Interactive Tips & Tricks: Performance and Installation Art

Forums Resources Interactive Interactive Tips & Tricks: Performance and Installation Art

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    Jason Conger-Kallas
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    Waltz Binaire

    Performance Art

    Shadowpuppetry, digital interactive projections, beat poetry, and choreographed dance are common types of performance art. Unlike most forms of digital media, performances tend to be enacted in real time. Practice rehearsals are usually necessary.

    ENRA: Primitive

    Light Painting

    Light painting is created by moving a light source while the camera is set on long exposure. Any bright light source can be used.

    DIY Photography: Everything You Wanted to Know About Light Painting

    Maritimes Museum Hamburg Projection by Intel, Markos Aristides Kern, and DJ Boris Dlugosch

    Projection Mapping

    Projection mapping takes the contours of architecture into consideration when projecting a multimedia show. Many digital artists collaborate to bring these public installations to life. Creating a public work on this scale usually takes a lot of planning, a sponsor, and permission from public officials. They are generally tested using 3D software, since the first time the entire show is seen full size will be on the opening night. 3D effects can sometimes be achieved by setting up multiple projectors to project at different angles, creating trippy illusions. These may have to be viewed from certain angles for the effect to work properly

    CreativeBloq: Projection Mapping

    3D Projection Mapping Lumiere festival in Lyon. Made by 1024 Architecture

    Phantogram – Fall In Love

    AWN: Shogyo Mujo by Christine Powers, SIGGRAPH 2015

    Agata Oleksiak

    Art Bombing

    Art bombing is a form of guerilla art that involves anonymously leaving unusual art installations for people to find. It’s basically a benevolent form of trolling.

    Unlike graffiti, these installations are usually non-destructive to public property. They are generally large and put in places where people will see them, but some artists like to make tiny sculptures hidden in alleys that only a few people will ever notice. Yarnbombing is one of the most popular form of art bombing. Since these installations are public, the artist takes a risk that the installations will be removed, defaced, or stolen. Many art bombers choose to offer their installations as free for people to take if they choose. The appeal in art bombing is bringing something fun and unexpected to the mundane daily lives of people

    Photo by Stephen Alvarez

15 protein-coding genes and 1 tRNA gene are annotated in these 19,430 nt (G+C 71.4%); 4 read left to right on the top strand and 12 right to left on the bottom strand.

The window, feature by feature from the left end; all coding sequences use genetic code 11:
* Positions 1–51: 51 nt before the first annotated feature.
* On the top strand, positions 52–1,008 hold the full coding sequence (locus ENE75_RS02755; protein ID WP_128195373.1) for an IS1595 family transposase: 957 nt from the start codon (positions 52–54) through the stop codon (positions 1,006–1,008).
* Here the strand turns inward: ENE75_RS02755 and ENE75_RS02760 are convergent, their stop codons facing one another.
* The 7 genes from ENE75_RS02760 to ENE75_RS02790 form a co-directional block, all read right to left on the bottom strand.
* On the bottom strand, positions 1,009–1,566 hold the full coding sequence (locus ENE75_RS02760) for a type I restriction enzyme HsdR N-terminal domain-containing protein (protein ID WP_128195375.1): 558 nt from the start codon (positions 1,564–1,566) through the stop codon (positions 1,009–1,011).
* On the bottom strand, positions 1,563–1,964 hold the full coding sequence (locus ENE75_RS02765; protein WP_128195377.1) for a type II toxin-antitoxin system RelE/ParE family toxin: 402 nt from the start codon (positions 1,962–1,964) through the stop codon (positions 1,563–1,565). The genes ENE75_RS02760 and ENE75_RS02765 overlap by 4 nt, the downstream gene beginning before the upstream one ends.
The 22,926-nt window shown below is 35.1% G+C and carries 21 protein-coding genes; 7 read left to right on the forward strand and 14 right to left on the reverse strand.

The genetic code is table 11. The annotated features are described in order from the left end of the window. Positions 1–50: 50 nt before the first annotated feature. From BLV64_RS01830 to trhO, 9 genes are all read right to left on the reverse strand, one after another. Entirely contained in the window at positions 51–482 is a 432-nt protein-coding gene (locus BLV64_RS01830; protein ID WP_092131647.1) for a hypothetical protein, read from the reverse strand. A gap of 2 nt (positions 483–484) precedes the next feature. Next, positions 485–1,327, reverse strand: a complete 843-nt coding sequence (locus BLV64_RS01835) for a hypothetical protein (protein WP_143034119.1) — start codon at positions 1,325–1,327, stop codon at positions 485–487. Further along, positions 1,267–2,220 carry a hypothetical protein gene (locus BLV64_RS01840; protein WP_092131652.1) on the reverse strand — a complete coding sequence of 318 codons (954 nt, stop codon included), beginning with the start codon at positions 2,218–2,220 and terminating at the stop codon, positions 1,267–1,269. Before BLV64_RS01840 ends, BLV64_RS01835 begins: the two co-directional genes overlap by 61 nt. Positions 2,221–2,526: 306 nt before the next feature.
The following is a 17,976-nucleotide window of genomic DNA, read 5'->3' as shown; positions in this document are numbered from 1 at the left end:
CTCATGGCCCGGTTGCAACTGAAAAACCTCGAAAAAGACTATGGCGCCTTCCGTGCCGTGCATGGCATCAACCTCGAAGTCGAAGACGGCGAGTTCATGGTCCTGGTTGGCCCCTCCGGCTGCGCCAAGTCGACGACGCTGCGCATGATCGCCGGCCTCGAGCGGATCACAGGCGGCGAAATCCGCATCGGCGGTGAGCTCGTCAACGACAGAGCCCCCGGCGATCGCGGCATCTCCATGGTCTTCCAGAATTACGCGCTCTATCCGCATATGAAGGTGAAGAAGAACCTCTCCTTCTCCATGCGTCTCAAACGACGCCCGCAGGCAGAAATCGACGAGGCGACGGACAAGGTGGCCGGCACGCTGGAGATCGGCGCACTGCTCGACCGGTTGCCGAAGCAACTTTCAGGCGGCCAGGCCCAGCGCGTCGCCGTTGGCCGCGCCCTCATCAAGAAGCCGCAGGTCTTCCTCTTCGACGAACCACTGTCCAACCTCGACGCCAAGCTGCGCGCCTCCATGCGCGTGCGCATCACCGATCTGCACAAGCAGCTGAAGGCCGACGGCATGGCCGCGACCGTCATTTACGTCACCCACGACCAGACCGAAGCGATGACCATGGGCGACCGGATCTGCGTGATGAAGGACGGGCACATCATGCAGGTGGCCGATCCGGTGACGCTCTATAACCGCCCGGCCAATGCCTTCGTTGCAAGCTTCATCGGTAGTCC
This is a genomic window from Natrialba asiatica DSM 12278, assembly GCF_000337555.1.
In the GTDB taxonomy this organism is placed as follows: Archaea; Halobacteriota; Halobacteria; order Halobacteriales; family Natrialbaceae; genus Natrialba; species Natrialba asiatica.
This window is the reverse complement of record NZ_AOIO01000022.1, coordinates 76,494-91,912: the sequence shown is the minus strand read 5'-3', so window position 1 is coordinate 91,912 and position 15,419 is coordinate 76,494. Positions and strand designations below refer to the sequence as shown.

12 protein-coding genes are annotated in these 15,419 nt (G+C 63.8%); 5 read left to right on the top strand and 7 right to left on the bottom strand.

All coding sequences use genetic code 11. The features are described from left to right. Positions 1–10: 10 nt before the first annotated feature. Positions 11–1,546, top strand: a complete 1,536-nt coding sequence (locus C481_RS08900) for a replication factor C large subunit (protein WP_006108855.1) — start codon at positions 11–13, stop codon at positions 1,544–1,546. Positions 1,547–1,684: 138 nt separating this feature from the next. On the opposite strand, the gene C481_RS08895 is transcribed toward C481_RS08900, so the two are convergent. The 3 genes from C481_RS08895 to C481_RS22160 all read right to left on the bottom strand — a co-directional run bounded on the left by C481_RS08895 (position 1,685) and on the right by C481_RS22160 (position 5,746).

Urban Exploration

    This form of tagging documents that a person has reached an area that is off limits. It is generally considered illegal due to the dangerous conditions of some of these areas. Example sites include the tops of skyscrapers, sewers, derelict buildings in the city or countryside, caves, and monuments. Taking selfies is a common documention method.

    The exploration aspect is usually considered equally important to the artwork. Elaborate murals left in hard to reach abandoned places can take hundreds of hours to create and usually require multiple visits bringing in supplies. The people who are intrepid enough to explore and encounter these hidden treasures for themselves are rewarded with a once in a lifetime discovery that few will ever experience

    Bored Panda: Photos of Abandoned Places

    Scribol: The Underground Graffiti Art of Paris’ Catacombs

    The Crevasse by Edgar Müller

    Optical Illusions

    Optical illusions are intended to cause a discrepancy between what the eye sees and what the brain perceives to be fact. The French term trompe l’oeil means “fool the eye.” Many optical illusions rely on forced perspective, where the illusion only works from a certain angle or distance. Mathematical formulas, color contrast, and physics can also be used to create intricate geometric designs and visual puzzles.

    CollegeHumor: 13 Optical Illusion GIFs That Will F**k With Your Brain

    Buzzfeed: Optical Illusion GIFs

    Rebloggy: 3D GIF art


    Geocaching is basically treasure hunting with a GPS. People will leave small rewards like keychains or action figures hidden in an area accessible to the public that other players can find by tracking down the coordinates or following clues. Whoever finds the prize is expected to leave another prize in its place for someone else to find. Mobile apps and smartphones have made geocaching and other forms of gamification more viable to the general public.

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